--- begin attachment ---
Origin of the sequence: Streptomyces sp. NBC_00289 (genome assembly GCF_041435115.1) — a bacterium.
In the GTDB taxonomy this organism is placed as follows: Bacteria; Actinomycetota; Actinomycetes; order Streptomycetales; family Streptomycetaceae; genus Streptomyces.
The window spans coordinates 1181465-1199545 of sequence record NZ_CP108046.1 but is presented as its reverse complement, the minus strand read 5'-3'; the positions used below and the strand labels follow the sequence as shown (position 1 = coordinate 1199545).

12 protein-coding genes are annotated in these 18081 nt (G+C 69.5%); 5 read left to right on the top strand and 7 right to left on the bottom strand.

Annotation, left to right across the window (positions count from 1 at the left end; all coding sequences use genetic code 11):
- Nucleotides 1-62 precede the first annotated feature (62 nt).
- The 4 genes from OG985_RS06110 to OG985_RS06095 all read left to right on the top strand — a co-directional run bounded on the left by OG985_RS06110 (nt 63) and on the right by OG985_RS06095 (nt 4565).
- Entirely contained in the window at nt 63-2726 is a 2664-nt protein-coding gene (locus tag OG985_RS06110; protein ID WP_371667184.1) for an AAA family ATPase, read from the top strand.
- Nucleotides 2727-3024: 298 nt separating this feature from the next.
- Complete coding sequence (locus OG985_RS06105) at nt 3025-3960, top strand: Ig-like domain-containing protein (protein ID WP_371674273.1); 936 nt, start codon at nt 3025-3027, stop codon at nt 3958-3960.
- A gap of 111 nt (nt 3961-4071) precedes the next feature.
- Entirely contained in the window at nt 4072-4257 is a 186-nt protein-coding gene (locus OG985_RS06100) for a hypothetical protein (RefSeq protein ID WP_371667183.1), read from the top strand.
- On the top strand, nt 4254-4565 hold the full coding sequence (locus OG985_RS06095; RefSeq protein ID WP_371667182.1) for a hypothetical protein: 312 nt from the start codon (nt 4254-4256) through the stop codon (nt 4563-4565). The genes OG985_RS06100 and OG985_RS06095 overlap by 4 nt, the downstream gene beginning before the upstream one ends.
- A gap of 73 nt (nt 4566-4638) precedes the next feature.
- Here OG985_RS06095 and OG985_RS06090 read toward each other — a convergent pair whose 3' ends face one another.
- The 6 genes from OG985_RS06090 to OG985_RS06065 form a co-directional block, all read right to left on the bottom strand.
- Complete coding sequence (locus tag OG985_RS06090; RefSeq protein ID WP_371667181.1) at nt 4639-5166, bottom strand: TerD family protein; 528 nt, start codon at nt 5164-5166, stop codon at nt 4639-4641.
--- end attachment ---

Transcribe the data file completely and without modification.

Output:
Origin of the sequence: Streptomyces sp. NBC_00289 (genome assembly GCF_041435115.1) — a bacterium.
In the GTDB taxonomy this organism is placed as follows: Bacteria; Actinomycetota; Actinomycetes; order Streptomycetales; family Streptomycetaceae; genus Streptomyces.
The window spans coordinates 1181465-1199545 of sequence record NZ_CP108046.1 but is presented as its reverse complement, the minus strand read 5'-3'; the positions used below and the strand labels follow the sequence as shown (position 1 = coordinate 1199545).

12 protein-coding genes are annotated in these 18081 nt (G+C 69.5%); 5 read left to right on the top strand and 7 right to left on the bottom strand.

Annotation, left to right across the window (positions count from 1 at the left end; all coding sequences use genetic code 11):
- Nucleotides 1-62 precede the first annotated feature (62 nt).
- The 4 genes from OG985_RS06110 to OG985_RS06095 all read left to right on the top strand — a co-directional run bounded on the left by OG985_RS06110 (nt 63) and on the right by OG985_RS06095 (nt 4565).
- Entirely contained in the window at nt 63-2726 is a 2664-nt protein-coding gene (locus tag OG985_RS06110; protein ID WP_371667184.1) for an AAA family ATPase, read from the top strand.
- Nucleotides 2727-3024: 298 nt separating this feature from the next.
- Complete coding sequence (locus OG985_RS06105) at nt 3025-3960, top strand: Ig-like domain-containing protein (protein ID WP_371674273.1); 936 nt, start codon at nt 3025-3027, stop codon at nt 3958-3960.
- A gap of 111 nt (nt 3961-4071) precedes the next feature.
- Entirely contained in the window at nt 4072-4257 is a 186-nt protein-coding gene (locus OG985_RS06100) for a hypothetical protein (RefSeq protein ID WP_371667183.1), read from the top strand.
- On the top strand, nt 4254-4565 hold the full coding sequence (locus OG985_RS06095; RefSeq protein ID WP_371667182.1) for a hypothetical protein: 312 nt from the start codon (nt 4254-4256) through the stop codon (nt 4563-4565). The genes OG985_RS06100 and OG985_RS06095 overlap by 4 nt, the downstream gene beginning before the upstream one ends.
- A gap of 73 nt (nt 4566-4638) precedes the next feature.
- Here OG985_RS06095 and OG985_RS06090 read toward each other — a convergent pair whose 3' ends face one another.
- The 6 genes from OG985_RS06090 to OG985_RS06065 form a co-directional block, all read right to left on the bottom strand.
- Complete coding sequence (locus tag OG985_RS06090; RefSeq protein ID WP_371667181.1) at nt 4639-5166, bottom strand: TerD family protein; 528 nt, start codon at nt 5164-5166, stop codon at nt 4639-4641.